What does SETI have to do with Microsoft's furrowed brow?
We all know the Search for Extra-Terrestrial Intelligence, whereby the universe is scanned for signals throughout the electromagnetic spectrum which can be interpreted as originating with intelligent life. Some of us have run SETI@home: you download a screensaver, which runs in the background, borrowing your unused computer time to run a parcel of number crunching for SETI. Everybody wins: only your idle computer time is used, and it can have some wider community benefit - you may even be responsible for the first discovery of extraterrestrial life.
That was the first distributed grid computing project to gain widespread publicity. But the software is now available to turn any general project requiring major computer time into a socialised project. The Herald recently ran an article on Australian use of such software: specifically, BOINC, The Berkeley Open Infrastructure for Network Computing. The article said over 32,000 Australians were currently running BOINC projects, out of 1.7 million people worldwide.
The scope is tremendous, not just for general scientific research, but also for any community-sector project that may not otherwise have the resources to get off the ground.
For the moment, here's a list of projects you may wish to take part in. Those are all scientific research, mainly in biology, physics and maths, but there's also a World Community Grid, which is specifically aimed at humanitarian projects.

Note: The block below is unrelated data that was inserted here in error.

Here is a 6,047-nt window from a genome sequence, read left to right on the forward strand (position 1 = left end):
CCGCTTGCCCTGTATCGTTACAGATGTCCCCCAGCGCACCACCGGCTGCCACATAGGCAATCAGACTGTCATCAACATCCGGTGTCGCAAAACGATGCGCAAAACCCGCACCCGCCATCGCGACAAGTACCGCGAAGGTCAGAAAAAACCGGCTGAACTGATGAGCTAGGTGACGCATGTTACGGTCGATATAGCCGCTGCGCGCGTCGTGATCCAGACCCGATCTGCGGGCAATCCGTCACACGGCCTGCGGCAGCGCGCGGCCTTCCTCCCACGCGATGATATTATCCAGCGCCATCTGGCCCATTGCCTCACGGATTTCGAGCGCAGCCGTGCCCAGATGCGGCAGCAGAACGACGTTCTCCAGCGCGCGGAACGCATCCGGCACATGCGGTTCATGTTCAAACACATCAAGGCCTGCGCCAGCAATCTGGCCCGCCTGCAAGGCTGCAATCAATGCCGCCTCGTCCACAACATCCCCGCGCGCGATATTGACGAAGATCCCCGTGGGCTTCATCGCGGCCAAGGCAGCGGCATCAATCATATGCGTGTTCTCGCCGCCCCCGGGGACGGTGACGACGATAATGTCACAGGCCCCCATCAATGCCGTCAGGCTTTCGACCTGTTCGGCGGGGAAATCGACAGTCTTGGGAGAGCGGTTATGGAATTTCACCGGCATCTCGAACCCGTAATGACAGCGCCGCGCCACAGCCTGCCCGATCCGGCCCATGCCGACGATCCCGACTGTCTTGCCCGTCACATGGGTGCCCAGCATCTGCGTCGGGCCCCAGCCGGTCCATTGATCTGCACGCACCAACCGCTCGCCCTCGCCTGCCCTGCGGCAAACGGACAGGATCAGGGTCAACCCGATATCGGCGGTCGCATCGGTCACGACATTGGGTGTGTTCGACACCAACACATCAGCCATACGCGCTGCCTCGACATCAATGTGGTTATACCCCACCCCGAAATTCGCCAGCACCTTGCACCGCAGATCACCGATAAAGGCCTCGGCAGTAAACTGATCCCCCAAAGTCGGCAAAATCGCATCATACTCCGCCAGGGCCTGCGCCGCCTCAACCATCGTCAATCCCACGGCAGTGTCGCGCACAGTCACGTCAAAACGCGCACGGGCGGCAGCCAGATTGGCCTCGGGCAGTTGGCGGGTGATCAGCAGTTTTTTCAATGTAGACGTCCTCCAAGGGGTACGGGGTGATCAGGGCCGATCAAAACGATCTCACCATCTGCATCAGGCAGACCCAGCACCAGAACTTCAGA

As for Microsoft, the other side of community computing is software: open source, to be specific: generally an open source project is contributed to by many, with no profit-oriented copyright - and generally available for free. Open Office may be the most famous - a direct competitors to Microsoft's Office suite. And as a method of developing software that is freely available to all, it has gained acceptance in most areas of my professional focus, business intelligence. Apart from the well-known mySQL database, there are also open source tools available for most related areas. As well as database and BI software, there's also ETL, data profiling, and so on.
Over time, you should expect prices to tumble in all types of software directly affected by open source initiatives. Yes, the likes of Microsoft can expect some buffering from these forces due to brand-name strength. But yes too, Microsoft is worried enough that they are already working on alternative revenue streams, including jumping into the cloud. Those alternatives shouldn't see a collapse of capitalism any time soon, but the long-term trend can only benefit the public, particularly those who might not otherwise be able to afford such computer resources, particularly in the developing world.
In a wider sense, distributed computing and open source are simply harbingers of a globalisation and socialisation of productivity, for the benefit of all.